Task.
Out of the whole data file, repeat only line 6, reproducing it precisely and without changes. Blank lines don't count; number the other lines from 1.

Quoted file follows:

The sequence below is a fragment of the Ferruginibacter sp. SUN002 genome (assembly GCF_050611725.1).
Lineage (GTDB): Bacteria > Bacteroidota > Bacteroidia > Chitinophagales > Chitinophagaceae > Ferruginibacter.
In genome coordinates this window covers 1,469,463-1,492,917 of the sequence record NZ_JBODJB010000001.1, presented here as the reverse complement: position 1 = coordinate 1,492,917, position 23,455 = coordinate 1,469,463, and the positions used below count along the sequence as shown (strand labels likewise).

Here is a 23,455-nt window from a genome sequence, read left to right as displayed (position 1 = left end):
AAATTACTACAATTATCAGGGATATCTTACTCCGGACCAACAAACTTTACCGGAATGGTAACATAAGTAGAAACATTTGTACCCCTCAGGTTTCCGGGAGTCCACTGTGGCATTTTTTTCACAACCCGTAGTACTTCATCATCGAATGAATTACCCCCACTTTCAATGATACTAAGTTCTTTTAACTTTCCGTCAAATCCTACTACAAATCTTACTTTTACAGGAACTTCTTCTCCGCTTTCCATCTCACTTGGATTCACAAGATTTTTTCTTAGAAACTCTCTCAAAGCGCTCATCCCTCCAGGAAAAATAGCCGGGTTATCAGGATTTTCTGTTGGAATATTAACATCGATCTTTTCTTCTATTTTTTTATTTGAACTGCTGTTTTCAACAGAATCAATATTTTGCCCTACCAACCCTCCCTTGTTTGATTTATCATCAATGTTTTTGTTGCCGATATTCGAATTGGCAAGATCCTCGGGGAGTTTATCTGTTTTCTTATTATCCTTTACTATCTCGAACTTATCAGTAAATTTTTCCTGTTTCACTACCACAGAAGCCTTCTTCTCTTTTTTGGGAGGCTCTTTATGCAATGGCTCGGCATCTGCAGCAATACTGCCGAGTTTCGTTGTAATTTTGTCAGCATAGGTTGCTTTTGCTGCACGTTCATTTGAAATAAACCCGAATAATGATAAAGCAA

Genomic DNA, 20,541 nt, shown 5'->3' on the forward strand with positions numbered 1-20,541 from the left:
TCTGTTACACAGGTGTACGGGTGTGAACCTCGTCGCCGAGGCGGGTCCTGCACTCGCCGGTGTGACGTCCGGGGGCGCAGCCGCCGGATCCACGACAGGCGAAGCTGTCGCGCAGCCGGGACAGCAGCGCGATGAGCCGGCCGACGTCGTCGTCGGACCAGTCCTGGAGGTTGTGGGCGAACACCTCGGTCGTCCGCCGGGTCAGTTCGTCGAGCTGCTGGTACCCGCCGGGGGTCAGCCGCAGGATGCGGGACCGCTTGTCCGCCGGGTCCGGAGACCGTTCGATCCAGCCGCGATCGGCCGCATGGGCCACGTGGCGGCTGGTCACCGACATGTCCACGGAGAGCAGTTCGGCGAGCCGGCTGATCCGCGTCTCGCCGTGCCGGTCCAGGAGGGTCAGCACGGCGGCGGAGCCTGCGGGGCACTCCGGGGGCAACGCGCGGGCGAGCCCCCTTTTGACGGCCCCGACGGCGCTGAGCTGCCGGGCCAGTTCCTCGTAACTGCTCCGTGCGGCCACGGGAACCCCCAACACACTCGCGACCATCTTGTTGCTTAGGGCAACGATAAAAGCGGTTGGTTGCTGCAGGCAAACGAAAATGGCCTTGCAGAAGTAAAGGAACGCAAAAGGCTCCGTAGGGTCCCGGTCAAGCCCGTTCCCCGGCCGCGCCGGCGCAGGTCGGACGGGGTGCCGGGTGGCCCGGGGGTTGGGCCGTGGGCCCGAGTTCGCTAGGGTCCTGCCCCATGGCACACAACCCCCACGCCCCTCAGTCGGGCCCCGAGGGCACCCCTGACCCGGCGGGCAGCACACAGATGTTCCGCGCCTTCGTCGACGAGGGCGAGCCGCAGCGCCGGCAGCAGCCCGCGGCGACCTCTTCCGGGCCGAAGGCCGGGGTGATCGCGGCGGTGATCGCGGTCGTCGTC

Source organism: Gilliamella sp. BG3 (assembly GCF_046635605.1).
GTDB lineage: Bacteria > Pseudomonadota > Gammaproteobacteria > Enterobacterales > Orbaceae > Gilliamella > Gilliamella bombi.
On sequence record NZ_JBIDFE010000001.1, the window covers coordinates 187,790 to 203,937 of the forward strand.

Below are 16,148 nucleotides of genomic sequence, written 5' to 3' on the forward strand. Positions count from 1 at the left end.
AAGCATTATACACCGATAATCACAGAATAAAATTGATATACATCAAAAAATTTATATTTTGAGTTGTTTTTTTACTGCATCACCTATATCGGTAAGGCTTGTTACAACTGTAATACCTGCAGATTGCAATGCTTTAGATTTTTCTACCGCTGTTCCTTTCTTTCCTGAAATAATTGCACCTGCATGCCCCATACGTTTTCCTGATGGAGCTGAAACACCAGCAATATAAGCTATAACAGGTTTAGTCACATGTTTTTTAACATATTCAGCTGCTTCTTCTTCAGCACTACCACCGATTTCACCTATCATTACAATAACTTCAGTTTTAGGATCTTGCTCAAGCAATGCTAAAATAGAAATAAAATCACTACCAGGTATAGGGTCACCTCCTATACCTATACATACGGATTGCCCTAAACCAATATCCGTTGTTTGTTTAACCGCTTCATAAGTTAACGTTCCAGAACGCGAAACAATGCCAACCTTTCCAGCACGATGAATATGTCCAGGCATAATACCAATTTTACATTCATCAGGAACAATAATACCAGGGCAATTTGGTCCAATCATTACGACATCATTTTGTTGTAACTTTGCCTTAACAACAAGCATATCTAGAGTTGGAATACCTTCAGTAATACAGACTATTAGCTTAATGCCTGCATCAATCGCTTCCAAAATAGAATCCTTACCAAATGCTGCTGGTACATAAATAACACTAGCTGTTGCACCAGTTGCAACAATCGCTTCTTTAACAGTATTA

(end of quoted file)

Genomic DNA, 20,541 nt, shown 5'->3' on the forward strand with positions numbered 1-20,541 from the left: